Frequently asked questions about after cancer treatment

If my cancer is treated surgically, how much tissue will be removed and what will it look and feel like?

Not all cancers are treated surgically, which will be explained to you by your doctor, specialist surgeon or dentist (for oral and facial cancers).

The details of any surgery will depend on the type, position size and progression of your cancer. The surgeon will want to remove sufficient tissue to make an accurate diagnosis, to determine the extent of the spread of the cancer but the surgeon will also want to preserve the appearance and function of the area affected. The two need to be balanced and sometimes it will be necessary to 'reconstruct' the area to maintain both appearance and function.

What is reconstruction after mouth or face cancer?

The restoration of acceptable function and appearance of the moth and face are very important to patients with mouth or face cancer. We need these tissues to function well to enable us to eat, drink, swallow, speak and even smile. When tissue is removed after cancer surgery, it can leave gaps that need to be replaced to restore or 'reconstruct' these functions.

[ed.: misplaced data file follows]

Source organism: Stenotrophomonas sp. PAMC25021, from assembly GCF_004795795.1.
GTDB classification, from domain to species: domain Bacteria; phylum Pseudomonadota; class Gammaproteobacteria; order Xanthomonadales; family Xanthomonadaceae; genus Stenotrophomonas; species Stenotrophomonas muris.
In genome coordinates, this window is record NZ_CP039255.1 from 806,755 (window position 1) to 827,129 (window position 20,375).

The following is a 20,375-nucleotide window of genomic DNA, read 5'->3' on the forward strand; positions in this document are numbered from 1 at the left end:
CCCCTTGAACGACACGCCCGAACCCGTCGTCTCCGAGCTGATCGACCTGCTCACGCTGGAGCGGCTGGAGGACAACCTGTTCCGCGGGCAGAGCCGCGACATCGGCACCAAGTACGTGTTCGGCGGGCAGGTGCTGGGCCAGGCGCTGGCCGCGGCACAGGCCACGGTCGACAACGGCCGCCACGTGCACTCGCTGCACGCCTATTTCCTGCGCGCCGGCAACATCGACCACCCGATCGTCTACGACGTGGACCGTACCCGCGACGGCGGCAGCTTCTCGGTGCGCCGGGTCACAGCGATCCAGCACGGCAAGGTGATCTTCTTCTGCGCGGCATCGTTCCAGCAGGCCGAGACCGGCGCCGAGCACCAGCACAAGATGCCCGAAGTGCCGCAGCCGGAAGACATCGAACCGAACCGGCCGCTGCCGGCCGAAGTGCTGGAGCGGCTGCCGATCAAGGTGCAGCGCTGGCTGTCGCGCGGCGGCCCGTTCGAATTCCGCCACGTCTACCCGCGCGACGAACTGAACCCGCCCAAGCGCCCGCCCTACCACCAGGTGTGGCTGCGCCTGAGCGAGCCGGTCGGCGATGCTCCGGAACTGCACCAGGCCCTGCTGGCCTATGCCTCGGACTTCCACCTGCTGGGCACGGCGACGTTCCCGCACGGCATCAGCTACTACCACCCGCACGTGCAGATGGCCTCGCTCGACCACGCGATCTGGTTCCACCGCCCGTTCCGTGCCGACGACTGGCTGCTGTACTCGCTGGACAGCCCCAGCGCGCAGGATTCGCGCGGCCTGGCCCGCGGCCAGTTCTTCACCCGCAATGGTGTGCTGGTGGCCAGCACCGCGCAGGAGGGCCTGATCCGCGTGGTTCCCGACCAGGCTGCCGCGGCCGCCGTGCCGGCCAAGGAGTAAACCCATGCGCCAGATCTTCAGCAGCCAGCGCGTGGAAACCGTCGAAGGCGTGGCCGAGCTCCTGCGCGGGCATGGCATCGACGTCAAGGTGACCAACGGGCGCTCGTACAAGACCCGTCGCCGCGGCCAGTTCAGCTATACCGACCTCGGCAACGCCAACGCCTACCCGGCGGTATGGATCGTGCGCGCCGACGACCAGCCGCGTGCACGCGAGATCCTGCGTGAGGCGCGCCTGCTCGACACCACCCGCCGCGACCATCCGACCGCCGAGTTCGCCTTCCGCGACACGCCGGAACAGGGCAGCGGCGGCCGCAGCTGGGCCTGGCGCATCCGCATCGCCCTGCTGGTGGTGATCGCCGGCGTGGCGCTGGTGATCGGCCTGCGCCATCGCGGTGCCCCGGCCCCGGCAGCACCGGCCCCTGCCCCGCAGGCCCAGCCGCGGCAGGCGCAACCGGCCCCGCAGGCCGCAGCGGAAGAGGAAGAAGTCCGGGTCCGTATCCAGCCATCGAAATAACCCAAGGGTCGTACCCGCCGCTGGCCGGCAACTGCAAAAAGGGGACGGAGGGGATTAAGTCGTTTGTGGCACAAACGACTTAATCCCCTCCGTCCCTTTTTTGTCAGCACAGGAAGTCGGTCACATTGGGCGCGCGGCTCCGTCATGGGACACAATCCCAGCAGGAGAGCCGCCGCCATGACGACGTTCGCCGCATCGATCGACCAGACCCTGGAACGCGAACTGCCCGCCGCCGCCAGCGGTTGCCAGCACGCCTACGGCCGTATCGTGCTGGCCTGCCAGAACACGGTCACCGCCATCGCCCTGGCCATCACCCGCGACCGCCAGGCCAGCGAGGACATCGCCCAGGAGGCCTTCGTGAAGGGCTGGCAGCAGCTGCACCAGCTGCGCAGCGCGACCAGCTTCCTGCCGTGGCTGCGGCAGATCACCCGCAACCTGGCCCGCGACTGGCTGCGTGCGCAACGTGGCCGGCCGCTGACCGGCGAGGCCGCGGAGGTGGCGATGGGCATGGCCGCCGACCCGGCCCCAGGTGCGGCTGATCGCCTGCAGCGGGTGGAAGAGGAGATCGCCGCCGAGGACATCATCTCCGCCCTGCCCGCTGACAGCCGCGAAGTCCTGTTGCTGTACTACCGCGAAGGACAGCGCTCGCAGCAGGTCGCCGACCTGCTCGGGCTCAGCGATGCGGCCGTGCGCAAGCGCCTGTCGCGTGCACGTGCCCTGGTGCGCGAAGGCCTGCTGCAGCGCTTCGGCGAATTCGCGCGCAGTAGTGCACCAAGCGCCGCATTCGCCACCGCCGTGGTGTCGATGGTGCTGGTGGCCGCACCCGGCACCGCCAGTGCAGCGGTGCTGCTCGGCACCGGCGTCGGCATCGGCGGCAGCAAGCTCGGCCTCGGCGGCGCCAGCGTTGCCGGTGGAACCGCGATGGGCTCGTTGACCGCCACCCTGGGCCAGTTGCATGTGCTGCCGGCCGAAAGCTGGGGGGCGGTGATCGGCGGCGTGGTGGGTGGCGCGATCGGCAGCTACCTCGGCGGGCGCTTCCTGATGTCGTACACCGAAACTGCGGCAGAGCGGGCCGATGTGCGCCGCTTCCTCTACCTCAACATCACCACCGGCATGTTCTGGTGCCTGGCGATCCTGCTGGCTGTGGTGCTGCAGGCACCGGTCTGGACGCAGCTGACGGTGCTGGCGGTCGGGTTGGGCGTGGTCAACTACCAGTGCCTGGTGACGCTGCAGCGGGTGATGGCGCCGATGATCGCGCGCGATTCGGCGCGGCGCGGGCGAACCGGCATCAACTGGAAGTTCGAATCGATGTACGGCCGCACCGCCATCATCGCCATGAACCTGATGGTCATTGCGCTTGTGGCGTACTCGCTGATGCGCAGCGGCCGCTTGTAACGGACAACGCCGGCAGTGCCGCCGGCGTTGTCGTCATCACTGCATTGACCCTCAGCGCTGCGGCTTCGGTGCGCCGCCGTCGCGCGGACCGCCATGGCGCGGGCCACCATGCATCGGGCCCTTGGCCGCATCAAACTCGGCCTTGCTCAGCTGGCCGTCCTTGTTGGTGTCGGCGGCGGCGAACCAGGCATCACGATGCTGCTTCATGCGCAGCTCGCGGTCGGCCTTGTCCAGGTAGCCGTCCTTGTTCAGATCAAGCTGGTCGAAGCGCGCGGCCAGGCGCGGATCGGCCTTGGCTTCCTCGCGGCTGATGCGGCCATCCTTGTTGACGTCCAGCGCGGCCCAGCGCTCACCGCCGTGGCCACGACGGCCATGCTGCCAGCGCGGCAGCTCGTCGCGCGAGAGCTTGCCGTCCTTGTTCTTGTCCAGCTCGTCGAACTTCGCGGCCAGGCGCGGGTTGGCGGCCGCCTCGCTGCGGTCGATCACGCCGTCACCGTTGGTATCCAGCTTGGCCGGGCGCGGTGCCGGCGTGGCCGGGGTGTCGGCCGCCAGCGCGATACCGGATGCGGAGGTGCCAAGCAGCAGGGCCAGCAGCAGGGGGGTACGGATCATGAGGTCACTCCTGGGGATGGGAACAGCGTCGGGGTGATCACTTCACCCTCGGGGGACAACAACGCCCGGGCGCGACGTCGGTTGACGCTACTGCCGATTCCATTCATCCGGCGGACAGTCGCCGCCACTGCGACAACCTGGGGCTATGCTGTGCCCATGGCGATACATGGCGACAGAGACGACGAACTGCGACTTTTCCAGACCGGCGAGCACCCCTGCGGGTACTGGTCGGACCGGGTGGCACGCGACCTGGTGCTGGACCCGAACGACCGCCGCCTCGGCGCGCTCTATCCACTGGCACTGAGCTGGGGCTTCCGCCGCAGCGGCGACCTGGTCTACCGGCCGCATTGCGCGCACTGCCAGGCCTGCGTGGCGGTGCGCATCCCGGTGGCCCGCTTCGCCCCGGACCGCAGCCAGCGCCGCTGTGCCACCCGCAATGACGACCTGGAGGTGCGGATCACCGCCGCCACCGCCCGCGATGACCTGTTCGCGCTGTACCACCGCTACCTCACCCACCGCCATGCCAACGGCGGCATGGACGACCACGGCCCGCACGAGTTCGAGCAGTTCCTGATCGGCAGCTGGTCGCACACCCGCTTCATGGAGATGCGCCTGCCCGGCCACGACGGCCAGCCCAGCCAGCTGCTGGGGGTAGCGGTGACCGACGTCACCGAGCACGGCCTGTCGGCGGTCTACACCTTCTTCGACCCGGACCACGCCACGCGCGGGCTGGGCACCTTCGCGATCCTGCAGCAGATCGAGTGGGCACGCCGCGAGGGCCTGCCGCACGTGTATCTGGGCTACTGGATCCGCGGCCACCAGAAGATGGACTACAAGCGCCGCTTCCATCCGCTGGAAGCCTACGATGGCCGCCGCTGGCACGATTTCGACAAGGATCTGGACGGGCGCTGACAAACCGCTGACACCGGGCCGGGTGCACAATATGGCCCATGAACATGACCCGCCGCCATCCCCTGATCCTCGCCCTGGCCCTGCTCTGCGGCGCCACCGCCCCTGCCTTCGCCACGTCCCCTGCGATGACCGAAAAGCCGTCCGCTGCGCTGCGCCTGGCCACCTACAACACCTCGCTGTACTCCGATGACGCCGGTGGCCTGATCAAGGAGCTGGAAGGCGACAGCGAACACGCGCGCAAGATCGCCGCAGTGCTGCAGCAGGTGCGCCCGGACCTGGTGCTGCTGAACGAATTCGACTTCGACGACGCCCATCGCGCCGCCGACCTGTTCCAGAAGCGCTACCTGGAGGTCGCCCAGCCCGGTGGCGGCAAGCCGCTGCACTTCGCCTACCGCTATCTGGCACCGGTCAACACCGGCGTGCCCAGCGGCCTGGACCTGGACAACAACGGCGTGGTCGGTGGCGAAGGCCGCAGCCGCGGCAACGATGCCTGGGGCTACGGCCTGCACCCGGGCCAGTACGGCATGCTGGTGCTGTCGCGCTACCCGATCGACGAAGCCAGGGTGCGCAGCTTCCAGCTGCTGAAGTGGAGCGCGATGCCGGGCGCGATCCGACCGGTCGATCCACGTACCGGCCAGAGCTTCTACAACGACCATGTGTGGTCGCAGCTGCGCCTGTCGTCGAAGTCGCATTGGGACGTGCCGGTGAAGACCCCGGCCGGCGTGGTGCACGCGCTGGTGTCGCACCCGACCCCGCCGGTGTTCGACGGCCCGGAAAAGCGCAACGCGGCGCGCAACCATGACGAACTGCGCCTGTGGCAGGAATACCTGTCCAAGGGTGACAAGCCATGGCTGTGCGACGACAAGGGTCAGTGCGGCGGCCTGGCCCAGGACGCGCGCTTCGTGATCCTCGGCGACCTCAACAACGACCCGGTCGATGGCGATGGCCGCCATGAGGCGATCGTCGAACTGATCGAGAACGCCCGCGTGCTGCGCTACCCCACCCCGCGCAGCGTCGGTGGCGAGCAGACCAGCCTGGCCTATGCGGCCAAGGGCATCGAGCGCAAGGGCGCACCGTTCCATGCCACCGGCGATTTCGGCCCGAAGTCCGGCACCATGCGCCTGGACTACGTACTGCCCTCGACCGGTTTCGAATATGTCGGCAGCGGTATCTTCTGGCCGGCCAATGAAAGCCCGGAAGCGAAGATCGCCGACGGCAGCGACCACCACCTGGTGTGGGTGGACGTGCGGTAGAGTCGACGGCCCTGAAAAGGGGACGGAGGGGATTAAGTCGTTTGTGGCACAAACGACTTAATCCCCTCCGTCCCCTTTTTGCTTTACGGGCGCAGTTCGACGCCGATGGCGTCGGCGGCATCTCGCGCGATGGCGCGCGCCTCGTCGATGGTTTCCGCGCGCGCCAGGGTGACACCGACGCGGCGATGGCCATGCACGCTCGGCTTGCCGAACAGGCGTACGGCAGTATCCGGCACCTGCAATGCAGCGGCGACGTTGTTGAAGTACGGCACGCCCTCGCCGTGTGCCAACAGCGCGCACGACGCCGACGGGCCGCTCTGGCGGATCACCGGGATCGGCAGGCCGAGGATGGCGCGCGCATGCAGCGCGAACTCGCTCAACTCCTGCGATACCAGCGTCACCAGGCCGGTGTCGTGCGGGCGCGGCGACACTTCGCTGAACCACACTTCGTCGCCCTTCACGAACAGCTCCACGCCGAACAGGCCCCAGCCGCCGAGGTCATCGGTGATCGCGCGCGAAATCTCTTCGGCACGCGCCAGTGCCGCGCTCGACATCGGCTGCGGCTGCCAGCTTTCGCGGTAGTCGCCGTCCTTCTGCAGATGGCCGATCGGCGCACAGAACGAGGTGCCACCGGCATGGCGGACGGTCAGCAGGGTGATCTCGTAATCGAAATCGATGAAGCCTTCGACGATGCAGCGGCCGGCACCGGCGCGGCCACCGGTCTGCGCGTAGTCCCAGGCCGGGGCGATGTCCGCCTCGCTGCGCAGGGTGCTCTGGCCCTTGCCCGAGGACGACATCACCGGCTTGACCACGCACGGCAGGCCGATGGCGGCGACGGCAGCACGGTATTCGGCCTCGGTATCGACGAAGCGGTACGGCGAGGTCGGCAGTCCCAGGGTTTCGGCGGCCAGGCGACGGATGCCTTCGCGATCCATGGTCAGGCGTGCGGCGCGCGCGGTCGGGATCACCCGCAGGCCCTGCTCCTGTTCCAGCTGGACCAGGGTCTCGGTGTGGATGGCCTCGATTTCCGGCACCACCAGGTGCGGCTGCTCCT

What does reconstruction involve?

Reconstructive surgery is a very specialist area. Happily, over the past few decades, there have been many advances in surgical techniques for reconstruction. These now make it possible for surgeons to an acceptable result after surgery.

These advances include the use of micro vascular and microneural techniques, which can be used to attach even small blood vessels and nerves within tissues.

Sometimes it is necessary to move skin, muscle, bone and other tissues from one 'donor' part of the body to the affected mouth and face areas. These are often called 'flaps', because they used to be moved from one site to another. The need for flaps and the site of this donor tissue will be carefully explained to you - it will be chosen for its suitability in terms of safety, appearance and function.

Surgeons can also use plates and mesh techniques particularly for reconstruction of the jaws.

Will reconstruction mean I will look and feel as I did before the surgery?

The overall success of reconstructive surgery depends on the type, position, size and progression of your cancer and the type of surgery used. We endeavour to restore as much function and appearance as possible. Your surgeon will explain to you what is possible and likely in the short, medium and long term.

The Unit can also put you in touch with people who have had various types of surgery (eg AboutFace), who can explain to you what you are likely to encounter - and they can help health professionals to support you during the process.